However, from those moments can rise a renewed sense of self, power and respect. I left workplaces, friends and industries to find people and teams who loved me for everything that I was and who gave me the space to flourish without the fear of judgement. It’s been a journey!

How do we see people as they are, and not what we think they should be?

In a forever connected world, employers and staff have a responsibility to make sure everyone feels accepted and valued. What can we do to truly integrate everyone in the workplace and create an open and non-judgmental space?

1. Be curious and have compassion.

When we work on ourselves, this radiates into the workplace and vice versa. Question if your friendships/circles follow an unconscious bias​How to have difficult conversations about race at work Web page This web page and PDF guide from the Chartered Institute of Personnel and Development (CIPD) offers a detailed step-by-step process that you can use as a template for starting conversations about race in your workplace.Free By: CIPD View resource and if so, why might this be? When you judge someone different to you, where does this come from? How do we see people as they are and not what we think they should be and what does this look like in (workplace) interactions?

2. Create or join networks

Join the list of networks​St Mungo’s Diversity Networks PDF Networks are a great way of connecting staff who have similar experiences and backgrounds. At St Mungo's, there are several different groups offering support and advice.Free By: St Mungo’s View resource (multi-ethnic, disability etc) available in your workplace or create one. Integrating different ways of thinking and being will enrich your life.

3. Go back to your roots.

This one is for the employees struggling with their identity! I always go back to my roots to feel a sense of self. Tapping into the history of how you got here, taking part in rituals and traditions you may have been distant from, to develop a sense of pride in who you truly are. You carry your ancestry wherever you go and connecting with this can be revelatory.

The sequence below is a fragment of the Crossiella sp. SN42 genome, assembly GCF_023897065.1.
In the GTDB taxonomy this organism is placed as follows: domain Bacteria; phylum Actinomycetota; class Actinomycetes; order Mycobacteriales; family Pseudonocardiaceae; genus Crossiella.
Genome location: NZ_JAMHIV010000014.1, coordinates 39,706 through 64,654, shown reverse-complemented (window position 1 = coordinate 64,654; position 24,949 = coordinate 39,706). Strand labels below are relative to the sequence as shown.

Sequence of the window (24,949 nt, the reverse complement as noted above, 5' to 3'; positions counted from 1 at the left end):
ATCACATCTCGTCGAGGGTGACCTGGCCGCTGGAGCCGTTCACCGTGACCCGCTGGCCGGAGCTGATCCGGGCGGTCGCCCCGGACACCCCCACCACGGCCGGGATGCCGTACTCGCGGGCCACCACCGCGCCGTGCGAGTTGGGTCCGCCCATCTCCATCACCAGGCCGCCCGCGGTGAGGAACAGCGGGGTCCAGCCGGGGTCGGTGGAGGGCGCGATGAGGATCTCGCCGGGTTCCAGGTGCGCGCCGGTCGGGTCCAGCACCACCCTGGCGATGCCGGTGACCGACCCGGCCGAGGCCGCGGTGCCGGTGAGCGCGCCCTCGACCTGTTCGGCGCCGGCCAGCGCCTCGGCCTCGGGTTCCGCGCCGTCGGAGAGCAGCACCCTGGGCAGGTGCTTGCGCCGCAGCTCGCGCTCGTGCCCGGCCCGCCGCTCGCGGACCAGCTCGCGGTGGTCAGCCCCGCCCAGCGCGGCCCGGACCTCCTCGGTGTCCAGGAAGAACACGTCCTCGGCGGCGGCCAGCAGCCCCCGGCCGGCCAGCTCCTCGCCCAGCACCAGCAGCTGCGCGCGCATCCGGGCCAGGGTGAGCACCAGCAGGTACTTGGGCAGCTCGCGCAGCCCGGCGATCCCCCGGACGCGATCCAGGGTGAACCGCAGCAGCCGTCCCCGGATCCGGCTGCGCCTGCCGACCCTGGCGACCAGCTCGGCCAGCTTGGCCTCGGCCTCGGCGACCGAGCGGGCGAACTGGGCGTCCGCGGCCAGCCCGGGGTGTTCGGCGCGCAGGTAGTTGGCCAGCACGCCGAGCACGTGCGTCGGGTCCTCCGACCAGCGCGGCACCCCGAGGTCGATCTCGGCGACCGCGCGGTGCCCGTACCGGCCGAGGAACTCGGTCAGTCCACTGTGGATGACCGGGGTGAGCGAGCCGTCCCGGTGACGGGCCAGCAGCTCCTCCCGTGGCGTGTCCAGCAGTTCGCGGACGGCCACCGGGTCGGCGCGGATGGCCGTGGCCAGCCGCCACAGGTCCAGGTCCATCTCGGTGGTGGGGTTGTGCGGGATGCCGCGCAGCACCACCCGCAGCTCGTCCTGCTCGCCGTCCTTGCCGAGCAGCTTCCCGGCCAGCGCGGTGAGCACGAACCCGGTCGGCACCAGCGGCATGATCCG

Two girls pose by a brightly painted wall.

4. Accept that people learn differently and nurture their talents!

Assimilation crosses over into neurodivergency too. There are many instances where workers will mask their neurodivergent traits, either because they’re afraid of judgement or because it’s an office environment that suits the neurotypical. It takes a lot of mental power to try and process information in one way, when your learning style is another. As a consequence, a worker or freelancer can become side-lined or not invited back because they’re seen as ‘slow’ or they don’t ‘fit in’.

Managers must understand that employees learn in different ways, but also need be given an opportunity to learn from mistakes. People can’t develop their talents if they are being set up to fail – so remember that people can get better if they’re given feedback and taught with the right adjustments for them.

Ensure that people are safe to be their authentic selves

The reality is that there are people from the global majority who have rejected a part of themselves trying to fit into a workplace and the friendships that grow from of them.

Assimilation can’t be integration if people are expected to change their core to fit in. How can we be a rich and multi-faceted society if we’re all expected to live in the same way?

Having a healthy and embracing support network in and out of the workplace ensures that people are safe to be their authentic selves. In return, we work more productively and contribute to a more innovative and dynamic workplace.

About this website

Your guide to mental health at work

Whether you work with 10 people, 10,000 people or just yourself, paying attention to mental health in the workplace has never been more important.

Find out more